The only monthly feature that profiles the careers of the industry’s most accomplished foodservice equipment and supplies dealer sales reps by presenting their achievements, views on customer service and secrets to their success.
Josh Cohen broke into the foodservice industry working in restaurant operations. And about eight years ago he made a career change by joining The Wasserstrom Company. Cohen has been in his current role for six years.
Larry Simonel has been in the foodservice industry most of his life. Growing up, his mother worked as a restaurant manager and he began working in and around foodservice operations at 12 years old.
Working with national accounts for Atlanta Fixture, Jon Jacobs says his favorite part of the job is helping customers save money. This is no surprise because, as a former restaurant owner, Jacobs realizes the importance of the bottom line.
A self-proclaimed foodservice industry lifer, Jason Sem admits that his career has taken many twists and turns along the way.
Josh Smith owes his career to being at the right place at the right time. After years of working odd jobs in restaurants, including dishwashing and bussing tables, Smith's buddy invited him to help move Bargreen Ellingson's warehouse.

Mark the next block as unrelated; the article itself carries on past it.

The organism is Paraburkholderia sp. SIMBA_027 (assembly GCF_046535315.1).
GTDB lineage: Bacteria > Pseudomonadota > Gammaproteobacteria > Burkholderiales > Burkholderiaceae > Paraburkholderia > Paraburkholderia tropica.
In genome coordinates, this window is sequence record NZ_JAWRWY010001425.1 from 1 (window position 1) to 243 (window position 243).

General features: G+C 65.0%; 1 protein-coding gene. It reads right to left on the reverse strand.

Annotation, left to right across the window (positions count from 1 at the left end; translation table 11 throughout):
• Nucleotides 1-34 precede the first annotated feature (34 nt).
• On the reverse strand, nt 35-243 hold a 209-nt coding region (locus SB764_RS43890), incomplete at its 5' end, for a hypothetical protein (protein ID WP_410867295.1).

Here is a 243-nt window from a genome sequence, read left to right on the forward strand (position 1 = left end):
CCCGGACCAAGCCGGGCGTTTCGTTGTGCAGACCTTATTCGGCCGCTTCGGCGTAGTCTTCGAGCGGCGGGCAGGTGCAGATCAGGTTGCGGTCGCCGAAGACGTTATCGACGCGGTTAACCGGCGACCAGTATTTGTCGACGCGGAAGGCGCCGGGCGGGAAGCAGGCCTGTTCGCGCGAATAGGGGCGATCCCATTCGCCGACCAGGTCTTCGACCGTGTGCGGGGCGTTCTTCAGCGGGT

Amador "AJ" Reyna, Jr. recalls being at a foodservice equipment show in the beginning of his career when a DSR of the Month sign caught his attention. "Since then, I've aspired to accomplish this," he says. "It was always very important to me."
Ariel Potash has been around commercial kitchens his entire life, with family members who work as chefs and caterers, including his wife.
The pharmaceutical and foodservice equipment industries could not be more different, yet it was training in drug sales that helped Christine Poldiak land her current job as outside sales rep for TriMark United East.
After working as a preventative maintenance technician for Strategic Equipment & Supply Corp.'s ISI Commercial Refrigeration division while attending University of North Texas, Danny Monnat took a year off to become a certified paralegal. "I was considering going to law school, but decided that wasn't the route I wanted to take," Monnat says. "Instead, I focused on finishing my undergraduate degree in business."
Ollie Wilkes is one of the few salespeople in the industry that has called on most of Mississippi at one time or another.
When asked to help deliver foodservice items as a high school student in the late '60s, Herb Paige had no idea this part-time job would be the start of a successful career in the industry much less help form his work ethic. "The man who trained me was old school," Paige says. "If I didn't wrap the glassware the way he wanted, he would make me wrap it again."